Dictionary of National Biography, 1885-1900/Smalbroke, Richard

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SMALBROKE, RICHARD, D.D. (1672–1749), bishop of Coventry and Lichfield, son of Samuel Smalbroke (d. 21 May 1701) of Rowington, Warwickshire, by his wife Elizabeth (d. 5 May 1722), was born in 1672 at 19 High Street, Birmingham. He matriculated at Trinity College, Oxford, on 15 June 1688, aged 15; and was elected demy of Magdalen College in the ‘golden election’ of 1689, when seventeen (including Joseph Addison) were elected. He graduated B.A. 1692; M.A. 26 Jan. 1694–5; was elected fellow 1698, and became B.D. on 27 Jan. 1706–7, and D.D. 1708. In 1709 he was appointed chaplain to Thomas Tenison [q. v.], archbishop of Canterbury, who gave him (1709) the rectory of Hadleigh, Suffolk; this he held till 1712. He was canon of Hereford, 1710, holding what was known as ‘the golden prebend;’ vicar of Lugwardine, Herefordshire, 1711; treasurer of Llandaff, 1712, being the last to hold that office; and rector of Withington, Gloucestershire, 1716.

Smalbroke printed in 1706 a university sermon combating the strange view of Henry Dodwell the elder [q. v.] that immortality is conferred by baptism. In 1711 he entered the lists against William Whiston [q. v.], criticising (1714) Whiston's attempt to place the Clementines on a level with the New Testament, and treating (1720) the Arian worship of our Lord as an act of idolatry. In a letter to Bentley (1722) he contributed to the discussion of the authenticity of 1 John v. 7.

In 1723 he was elected, and in 1724 consecrated, to the see of St. Davids. He was an active prelate, enforced the reading of the Athanasian creed, and is said to have mastered the Welsh language sufficiently to be able to officiate in it. It is curious that in a charge delivered in August 1728 he commends, as ‘the valuable performance of a writer otherwise justly of ill-fame’ (p. 34), the treatise on the authority of Scripture by Faustus Socinus; with the result that this work was translated into English by an Anglican clergyman, Edward Coombe, and published in 1731 with a dedication to Queen Caroline. Thomas Woolston [q. v.] dedicated to Smalbroke his third ‘Discourse’ (1728) on the miracles of our Lord. Thus challenged, he published an elaborate examination of Woolston's argument. It was unfortunate that he began by applauding the prosecution of the author he was confuting; on this point, however, Daniel Waterland [q. v.] came in 1730 to his defence. He further invited the scoffs of the profane by calculating the mercy which expelled six thousand demons (‘legion’) from one man, and sent only three apiece into ‘each hog.’ Incidentally he attacked the quakers, whom Woolston admired.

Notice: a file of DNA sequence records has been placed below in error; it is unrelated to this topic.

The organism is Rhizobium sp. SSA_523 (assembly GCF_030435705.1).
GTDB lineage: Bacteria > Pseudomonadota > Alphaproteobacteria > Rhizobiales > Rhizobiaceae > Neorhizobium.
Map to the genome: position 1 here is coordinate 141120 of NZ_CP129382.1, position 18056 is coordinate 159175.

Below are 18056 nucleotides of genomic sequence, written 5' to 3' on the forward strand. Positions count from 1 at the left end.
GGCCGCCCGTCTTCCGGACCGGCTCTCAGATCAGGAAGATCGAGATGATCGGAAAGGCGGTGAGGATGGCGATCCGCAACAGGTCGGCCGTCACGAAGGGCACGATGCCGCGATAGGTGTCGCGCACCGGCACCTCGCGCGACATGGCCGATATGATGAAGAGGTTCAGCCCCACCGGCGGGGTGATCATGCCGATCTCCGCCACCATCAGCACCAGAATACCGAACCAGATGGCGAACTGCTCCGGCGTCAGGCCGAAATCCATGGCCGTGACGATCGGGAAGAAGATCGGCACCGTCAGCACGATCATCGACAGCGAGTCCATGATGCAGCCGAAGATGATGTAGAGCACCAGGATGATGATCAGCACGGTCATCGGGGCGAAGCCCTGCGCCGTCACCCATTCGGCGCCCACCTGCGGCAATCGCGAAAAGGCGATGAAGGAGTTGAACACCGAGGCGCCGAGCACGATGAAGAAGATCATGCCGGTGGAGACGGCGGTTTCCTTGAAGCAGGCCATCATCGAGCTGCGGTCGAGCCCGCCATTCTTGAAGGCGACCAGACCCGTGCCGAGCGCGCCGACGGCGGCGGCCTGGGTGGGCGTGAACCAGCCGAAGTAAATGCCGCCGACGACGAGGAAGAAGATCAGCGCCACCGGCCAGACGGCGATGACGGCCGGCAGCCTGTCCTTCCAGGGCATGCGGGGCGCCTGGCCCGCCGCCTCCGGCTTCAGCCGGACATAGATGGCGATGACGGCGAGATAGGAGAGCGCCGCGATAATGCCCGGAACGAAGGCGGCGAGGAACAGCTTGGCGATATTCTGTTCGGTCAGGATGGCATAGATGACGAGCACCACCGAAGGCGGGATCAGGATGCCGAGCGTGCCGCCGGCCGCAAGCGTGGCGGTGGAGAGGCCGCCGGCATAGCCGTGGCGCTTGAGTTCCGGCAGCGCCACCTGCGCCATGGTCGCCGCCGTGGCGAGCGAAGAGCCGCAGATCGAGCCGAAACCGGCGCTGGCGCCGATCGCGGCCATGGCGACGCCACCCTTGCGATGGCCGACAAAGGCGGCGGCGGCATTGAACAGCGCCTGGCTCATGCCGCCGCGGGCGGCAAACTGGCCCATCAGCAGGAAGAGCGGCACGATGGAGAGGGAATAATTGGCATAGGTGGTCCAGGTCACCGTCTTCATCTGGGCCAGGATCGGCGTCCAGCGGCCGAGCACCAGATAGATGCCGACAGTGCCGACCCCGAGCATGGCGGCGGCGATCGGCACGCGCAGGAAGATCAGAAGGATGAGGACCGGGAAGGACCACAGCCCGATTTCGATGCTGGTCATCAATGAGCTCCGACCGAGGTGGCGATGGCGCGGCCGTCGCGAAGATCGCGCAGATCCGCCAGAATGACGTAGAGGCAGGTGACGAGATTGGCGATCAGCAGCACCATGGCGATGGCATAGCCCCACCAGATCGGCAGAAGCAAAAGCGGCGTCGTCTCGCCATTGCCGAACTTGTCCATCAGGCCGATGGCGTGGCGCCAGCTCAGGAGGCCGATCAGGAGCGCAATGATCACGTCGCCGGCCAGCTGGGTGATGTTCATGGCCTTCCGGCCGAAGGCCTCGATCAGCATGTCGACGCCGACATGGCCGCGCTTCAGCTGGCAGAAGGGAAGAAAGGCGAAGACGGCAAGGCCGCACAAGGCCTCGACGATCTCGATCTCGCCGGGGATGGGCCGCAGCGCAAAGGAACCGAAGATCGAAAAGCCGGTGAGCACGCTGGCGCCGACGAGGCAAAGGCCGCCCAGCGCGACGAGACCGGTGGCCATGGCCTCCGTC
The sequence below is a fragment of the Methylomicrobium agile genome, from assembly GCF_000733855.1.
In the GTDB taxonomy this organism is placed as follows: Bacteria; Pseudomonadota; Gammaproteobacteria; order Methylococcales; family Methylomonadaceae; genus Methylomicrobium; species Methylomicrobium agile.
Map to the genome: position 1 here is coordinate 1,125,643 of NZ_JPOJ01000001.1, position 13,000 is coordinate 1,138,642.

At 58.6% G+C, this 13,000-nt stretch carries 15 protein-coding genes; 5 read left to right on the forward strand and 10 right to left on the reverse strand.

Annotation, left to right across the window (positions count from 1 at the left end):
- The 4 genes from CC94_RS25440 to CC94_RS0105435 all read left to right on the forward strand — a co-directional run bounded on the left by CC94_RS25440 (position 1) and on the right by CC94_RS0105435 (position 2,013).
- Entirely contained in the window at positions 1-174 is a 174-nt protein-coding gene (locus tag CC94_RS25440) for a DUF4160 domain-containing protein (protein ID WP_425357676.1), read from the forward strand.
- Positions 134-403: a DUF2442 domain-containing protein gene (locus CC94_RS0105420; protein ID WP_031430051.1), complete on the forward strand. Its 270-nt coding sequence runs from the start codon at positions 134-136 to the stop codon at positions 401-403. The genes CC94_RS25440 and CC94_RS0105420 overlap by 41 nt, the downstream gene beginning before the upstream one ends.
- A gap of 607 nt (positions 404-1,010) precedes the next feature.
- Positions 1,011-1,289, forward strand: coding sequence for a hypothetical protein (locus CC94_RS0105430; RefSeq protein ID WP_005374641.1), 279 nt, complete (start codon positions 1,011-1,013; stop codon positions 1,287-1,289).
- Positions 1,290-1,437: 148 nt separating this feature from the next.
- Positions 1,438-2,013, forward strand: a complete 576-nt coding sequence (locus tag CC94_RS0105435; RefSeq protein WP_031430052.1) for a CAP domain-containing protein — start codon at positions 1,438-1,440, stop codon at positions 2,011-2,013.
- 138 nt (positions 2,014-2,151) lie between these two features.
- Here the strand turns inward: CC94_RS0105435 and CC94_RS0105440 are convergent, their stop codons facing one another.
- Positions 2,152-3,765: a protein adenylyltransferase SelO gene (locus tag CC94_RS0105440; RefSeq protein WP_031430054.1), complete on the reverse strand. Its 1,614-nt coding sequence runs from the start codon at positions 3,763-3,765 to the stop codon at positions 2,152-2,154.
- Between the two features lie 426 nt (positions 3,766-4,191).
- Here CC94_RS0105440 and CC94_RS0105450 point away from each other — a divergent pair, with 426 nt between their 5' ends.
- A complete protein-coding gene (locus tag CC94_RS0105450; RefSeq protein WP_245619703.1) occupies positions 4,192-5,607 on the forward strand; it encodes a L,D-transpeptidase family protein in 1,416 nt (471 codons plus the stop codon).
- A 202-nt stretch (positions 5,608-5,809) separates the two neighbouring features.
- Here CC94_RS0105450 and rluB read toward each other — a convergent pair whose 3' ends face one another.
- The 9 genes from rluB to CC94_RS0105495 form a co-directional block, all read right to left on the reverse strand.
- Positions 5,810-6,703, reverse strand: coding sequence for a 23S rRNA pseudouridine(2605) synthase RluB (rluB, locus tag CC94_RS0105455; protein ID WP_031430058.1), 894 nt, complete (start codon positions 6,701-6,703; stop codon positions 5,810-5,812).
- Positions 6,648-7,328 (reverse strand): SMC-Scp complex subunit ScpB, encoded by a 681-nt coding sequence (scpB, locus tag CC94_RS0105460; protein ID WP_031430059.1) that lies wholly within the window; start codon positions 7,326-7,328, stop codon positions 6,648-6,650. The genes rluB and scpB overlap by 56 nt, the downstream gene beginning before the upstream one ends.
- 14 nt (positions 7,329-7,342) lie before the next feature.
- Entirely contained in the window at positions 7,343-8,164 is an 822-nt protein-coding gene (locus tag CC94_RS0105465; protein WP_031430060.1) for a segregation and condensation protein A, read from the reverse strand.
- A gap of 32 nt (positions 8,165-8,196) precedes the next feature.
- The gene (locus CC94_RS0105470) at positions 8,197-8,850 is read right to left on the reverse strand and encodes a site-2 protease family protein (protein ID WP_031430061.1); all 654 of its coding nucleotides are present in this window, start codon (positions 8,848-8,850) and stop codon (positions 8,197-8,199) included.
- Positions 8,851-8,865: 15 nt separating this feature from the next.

In 1731 he was translated to the diocese of Coventry and Lichfield. Two years later he contributed 100l. to the new buildings of Magdalen College. His charge of 1735 speaks of ‘extraordinary local efforts to spread popery.’ In 1744 he charged against methodists, anticipating George Lavington [q. v.], by his affirmation that ‘these new itinerants copy the popish pattern.’ Samuel Pegge the elder [q. v.] accused him of ‘filling the church at Lichfield with his relations.’ He died on 22 Dec. 1749, and was buried in Lichfield Cathedral. He married a sister of Richard Brooks, M.D., and left three sons and four daughters. The last of his descendants was his son Richard Smalbroke, D.C.L., of All Souls' College, Oxford, who died on 8 May 1805, aged 89, having been chancellor of the diocese of Coventry and Lichfield for sixty-four years. Thomas Smalbroke, a Socinian writer in 1687, was probably related to the bishop.

A portrait, painted by T. Murray, was engraved by Vertue in 1733 (Bromley, Engraved Portraits, p. 272).

Besides sermons and charges, he published: 1. ‘Reflections on Mr. Whiston's Conduct,’ 1711, 8vo (anon.). 2. ‘The New Arian Reproved: or a Vindication of some Reflections,’ 1711, 8vo. 3. ‘The Pretended Authority of the Clementine Constitutions confuted,’ 1714, 8vo. 4. ‘Idolatry charged upon Arianism,’ 1720, 8vo. 5. ‘An Enquiry into the Authority of the … Complutensian Edition of the New Testament,’ 1722, 8vo; reprinted in ‘Somers' Tracts,’ 1809, xiii. 4to; and in Burgess's ‘Selection of Tracts … on 1 John v. 7,’ 1824, 8vo. 6. ‘A Vindication of the Miracles of our Blessed Saviour,’ 1729–1731, 8vo, 2 vols.; for quaker criticisms of the second volume, see Smith's ‘Bibliotheca Anti-Quakeriana,’ 1873, pp. 398 sq. 7. ‘Some Account of … John Hough … Bishop of Worcester,’ 1743, 4to (anon.). 8. ‘Some Account of … Edmund Gibson … Bishop of London,’ 1749, 4to (anon.). His politics are attacked in ‘Remarks on Two Charges … by a Friend to Truth and Liberty,’ 1738, 8vo, signed at the end ‘A Revolutional Tory,’ and ascribed (improbably) to Josiah Owen [q. v.]

[Colvile's Worthies of Warwickshire (1870), pp. 692 sq. (article by Arthur West Haddan [q. v.]); Chalmers's General Biographical Dictionary, 1816, xxviii. 70; Foster's Alumni Oxon. iv. 1366; Nichols's Lit. Anecd. 1815, ix. 484; Whiston's Memoirs, 1753, p. 216; Hunt's Religious Thought in England, 1871, ii. 417 sq.; Beresford's Lichfield (1883), pp. 261 sq.; Notes and Queries, 9th ser. i. 164.]

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